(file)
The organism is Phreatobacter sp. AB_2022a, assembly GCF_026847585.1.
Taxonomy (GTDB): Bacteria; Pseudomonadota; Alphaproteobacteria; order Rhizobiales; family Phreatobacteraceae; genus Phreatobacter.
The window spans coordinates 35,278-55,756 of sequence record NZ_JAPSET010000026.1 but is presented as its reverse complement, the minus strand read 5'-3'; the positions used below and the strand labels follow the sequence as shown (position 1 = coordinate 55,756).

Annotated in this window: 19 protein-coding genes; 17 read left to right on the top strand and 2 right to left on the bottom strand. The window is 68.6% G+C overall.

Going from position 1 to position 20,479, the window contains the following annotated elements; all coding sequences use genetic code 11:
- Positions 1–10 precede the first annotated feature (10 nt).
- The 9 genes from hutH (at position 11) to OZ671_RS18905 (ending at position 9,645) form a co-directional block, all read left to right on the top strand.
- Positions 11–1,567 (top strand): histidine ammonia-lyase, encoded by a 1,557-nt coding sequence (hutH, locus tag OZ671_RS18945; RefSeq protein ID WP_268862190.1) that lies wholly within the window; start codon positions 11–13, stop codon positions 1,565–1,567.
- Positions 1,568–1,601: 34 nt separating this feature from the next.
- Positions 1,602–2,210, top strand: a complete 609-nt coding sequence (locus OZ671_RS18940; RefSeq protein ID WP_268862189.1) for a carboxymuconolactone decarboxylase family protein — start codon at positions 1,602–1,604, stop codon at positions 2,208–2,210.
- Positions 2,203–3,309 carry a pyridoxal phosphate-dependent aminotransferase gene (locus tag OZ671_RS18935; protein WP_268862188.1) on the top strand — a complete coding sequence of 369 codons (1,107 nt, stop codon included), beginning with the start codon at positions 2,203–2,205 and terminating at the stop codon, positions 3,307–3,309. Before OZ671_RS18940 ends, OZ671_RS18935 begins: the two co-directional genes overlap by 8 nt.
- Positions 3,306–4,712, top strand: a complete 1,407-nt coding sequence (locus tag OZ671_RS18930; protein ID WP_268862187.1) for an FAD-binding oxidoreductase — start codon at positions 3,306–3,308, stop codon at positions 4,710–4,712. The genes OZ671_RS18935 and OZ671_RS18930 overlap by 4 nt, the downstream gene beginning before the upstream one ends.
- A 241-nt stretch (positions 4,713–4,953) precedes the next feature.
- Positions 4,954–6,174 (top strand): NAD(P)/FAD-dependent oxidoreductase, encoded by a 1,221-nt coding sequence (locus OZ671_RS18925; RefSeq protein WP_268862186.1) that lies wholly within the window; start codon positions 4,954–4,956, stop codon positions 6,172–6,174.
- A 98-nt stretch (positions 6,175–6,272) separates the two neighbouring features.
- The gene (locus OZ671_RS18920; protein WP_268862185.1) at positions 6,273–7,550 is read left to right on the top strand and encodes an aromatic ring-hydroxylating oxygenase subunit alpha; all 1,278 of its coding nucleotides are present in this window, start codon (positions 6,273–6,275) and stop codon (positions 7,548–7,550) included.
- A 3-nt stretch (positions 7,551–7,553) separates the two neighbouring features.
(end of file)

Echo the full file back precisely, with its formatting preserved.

The organism is Phreatobacter sp. AB_2022a, assembly GCF_026847585.1.
Taxonomy (GTDB): Bacteria; Pseudomonadota; Alphaproteobacteria; order Rhizobiales; family Phreatobacteraceae; genus Phreatobacter.
The window spans coordinates 35,278-55,756 of sequence record NZ_JAPSET010000026.1 but is presented as its reverse complement, the minus strand read 5'-3'; the positions used below and the strand labels follow the sequence as shown (position 1 = coordinate 55,756).

Annotated in this window: 19 protein-coding genes; 17 read left to right on the top strand and 2 right to left on the bottom strand. The window is 68.6% G+C overall.

Going from position 1 to position 20,479, the window contains the following annotated elements; all coding sequences use genetic code 11:
- Positions 1–10 precede the first annotated feature (10 nt).
- The 9 genes from hutH (at position 11) to OZ671_RS18905 (ending at position 9,645) form a co-directional block, all read left to right on the top strand.
- Positions 11–1,567 (top strand): histidine ammonia-lyase, encoded by a 1,557-nt coding sequence (hutH, locus tag OZ671_RS18945; RefSeq protein ID WP_268862190.1) that lies wholly within the window; start codon positions 11–13, stop codon positions 1,565–1,567.
- Positions 1,568–1,601: 34 nt separating this feature from the next.
- Positions 1,602–2,210, top strand: a complete 609-nt coding sequence (locus OZ671_RS18940; RefSeq protein ID WP_268862189.1) for a carboxymuconolactone decarboxylase family protein — start codon at positions 1,602–1,604, stop codon at positions 2,208–2,210.
- Positions 2,203–3,309 carry a pyridoxal phosphate-dependent aminotransferase gene (locus tag OZ671_RS18935; protein WP_268862188.1) on the top strand — a complete coding sequence of 369 codons (1,107 nt, stop codon included), beginning with the start codon at positions 2,203–2,205 and terminating at the stop codon, positions 3,307–3,309. Before OZ671_RS18940 ends, OZ671_RS18935 begins: the two co-directional genes overlap by 8 nt.
- Positions 3,306–4,712, top strand: a complete 1,407-nt coding sequence (locus tag OZ671_RS18930; protein ID WP_268862187.1) for an FAD-binding oxidoreductase — start codon at positions 3,306–3,308, stop codon at positions 4,710–4,712. The genes OZ671_RS18935 and OZ671_RS18930 overlap by 4 nt, the downstream gene beginning before the upstream one ends.
- A 241-nt stretch (positions 4,713–4,953) precedes the next feature.
- Positions 4,954–6,174 (top strand): NAD(P)/FAD-dependent oxidoreductase, encoded by a 1,221-nt coding sequence (locus OZ671_RS18925; RefSeq protein WP_268862186.1) that lies wholly within the window; start codon positions 4,954–4,956, stop codon positions 6,172–6,174.
- A 98-nt stretch (positions 6,175–6,272) separates the two neighbouring features.
- The gene (locus OZ671_RS18920; protein WP_268862185.1) at positions 6,273–7,550 is read left to right on the top strand and encodes an aromatic ring-hydroxylating oxygenase subunit alpha; all 1,278 of its coding nucleotides are present in this window, start codon (positions 6,273–6,275) and stop codon (positions 7,548–7,550) included.
- A 3-nt stretch (positions 7,551–7,553) separates the two neighbouring features.